Stinchcombe’s company, True Link, is posed to roll out a debit card tied to software that can guard unsuspecting seniors against financial fraud and abuse. It’s meant to address a huge, underreported problem that results in financial losses of $2.9 billion a year in the United States, according to a Metlife study. And fraud will only worsen with the aging of the baby boom generation, which will create a vast, tempting group of targets for scammers hawking things like fake charities, magazine subscriptions, overpriced hearing aids and home repairs.
CHICAGO (Reuters) – Now that the baby boomer age wave is crashing ashore, Americans are retiring by the boatload. About 10,000 of us will turn 65 every day for the next 17 years, the Pew Research Center tells us. If someone on your gift list is hitting the beach this holiday season, a little guidance is in order – and that’s a stocking-stuffer opportunity. Here’s a list of recommended reading on some key issues facing retirees, distilled from my ever-more-crowded bookcase full of volumes on the topic.
The list is highly subjective, of course – and it reflects my enthusiasm for basic blocking and tackling on financial matters and a holistic approach to retirement that goes far beyond money.
CHICAGO (Reuters) – Americans are living longer. We hear that claim often from politicians worried about entitlement spending, policymakers urging us to postpone retirement – even insurance companies pitching annuities.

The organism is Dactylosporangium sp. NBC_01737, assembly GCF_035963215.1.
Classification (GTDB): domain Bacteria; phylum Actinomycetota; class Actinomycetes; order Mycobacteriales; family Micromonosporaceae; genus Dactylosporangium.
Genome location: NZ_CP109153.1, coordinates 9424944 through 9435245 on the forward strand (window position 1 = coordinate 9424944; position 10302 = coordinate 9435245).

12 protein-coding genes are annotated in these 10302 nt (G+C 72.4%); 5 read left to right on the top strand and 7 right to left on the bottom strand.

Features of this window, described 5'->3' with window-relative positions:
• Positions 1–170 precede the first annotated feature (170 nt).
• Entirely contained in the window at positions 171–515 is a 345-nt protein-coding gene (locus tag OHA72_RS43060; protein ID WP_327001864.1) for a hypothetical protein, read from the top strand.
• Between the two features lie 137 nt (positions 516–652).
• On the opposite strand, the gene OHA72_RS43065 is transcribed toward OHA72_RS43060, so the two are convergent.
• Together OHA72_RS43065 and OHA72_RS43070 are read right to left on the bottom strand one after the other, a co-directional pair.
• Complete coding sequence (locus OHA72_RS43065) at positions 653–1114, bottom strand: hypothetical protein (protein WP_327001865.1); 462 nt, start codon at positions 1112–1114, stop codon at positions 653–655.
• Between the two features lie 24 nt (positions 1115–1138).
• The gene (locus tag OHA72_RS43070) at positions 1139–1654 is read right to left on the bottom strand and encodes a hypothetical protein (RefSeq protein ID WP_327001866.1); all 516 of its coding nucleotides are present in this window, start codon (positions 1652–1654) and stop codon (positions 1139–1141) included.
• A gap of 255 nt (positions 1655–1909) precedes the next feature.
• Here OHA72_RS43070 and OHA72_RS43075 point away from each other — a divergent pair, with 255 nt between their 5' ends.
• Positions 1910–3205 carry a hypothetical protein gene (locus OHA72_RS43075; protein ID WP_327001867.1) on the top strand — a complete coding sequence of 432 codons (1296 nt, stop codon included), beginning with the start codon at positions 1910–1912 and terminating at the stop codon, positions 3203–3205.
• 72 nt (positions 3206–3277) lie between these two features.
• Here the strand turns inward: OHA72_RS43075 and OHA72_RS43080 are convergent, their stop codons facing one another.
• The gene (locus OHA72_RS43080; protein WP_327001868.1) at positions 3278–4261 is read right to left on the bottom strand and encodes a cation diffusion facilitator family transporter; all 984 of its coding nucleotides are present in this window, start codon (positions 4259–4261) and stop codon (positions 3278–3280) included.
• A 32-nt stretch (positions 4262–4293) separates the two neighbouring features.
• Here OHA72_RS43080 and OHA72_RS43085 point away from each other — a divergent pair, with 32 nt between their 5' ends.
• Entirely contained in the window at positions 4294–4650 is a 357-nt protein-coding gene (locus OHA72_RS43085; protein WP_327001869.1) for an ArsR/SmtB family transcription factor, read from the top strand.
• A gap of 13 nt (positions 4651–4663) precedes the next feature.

And it’s true: Average life expectancy in the United States rose by almost eight years from 1978 to 2011, to 78.7 years, according to a new report by the Organization for Economic Cooperation and Development. But here’s something you’ll hear less often: Longevity is rising much more slowly in the United States than in other major industrialized nations. In fact, the average life expectancy among member nations of the OECD is now higher, at 80.1 years, than the U.S. average. (The OECD comprises most of the world’s major economic powers, including the United States.)
CHICAGO (Reuters) – What will your 401(k) look like in five years? Not the account balance – that will be determined mainly by the size of your contributions and market performance – but the plan itself. There’s a good chance your employer will make some important changes over the next few years, as the industry ushers in changes aimed at getting you to save more – and do more planning for retirement.
That’s the key finding of a survey released last week reflecting the views of 55 401(k) experts who were asked to predict the ways workplace plans will evolve over the next five years. The study, sponsored by plan provider Transamerica Retirement Solutions, queried industry insiders at organizations ranging from research, consulting and trade organizations to universities and financial services companies.
CHICAGO (Reuters) – Katy Butler wanted her elderly father’s pacemaker turned off, but she couldn’t get a doctor to do it.
In 2001, Butler’s father, Jeffrey, suffered a debilitating stroke at age 79. Two years later, his doctor recommended installation of a pacemaker that would help him survive hernia surgery – a decision that seemed harmless at the time but one that ultimately “helped his heart outlive his brain,” as Katy puts it in her new book, “Knocking on Heaven’s Door” (Scribner).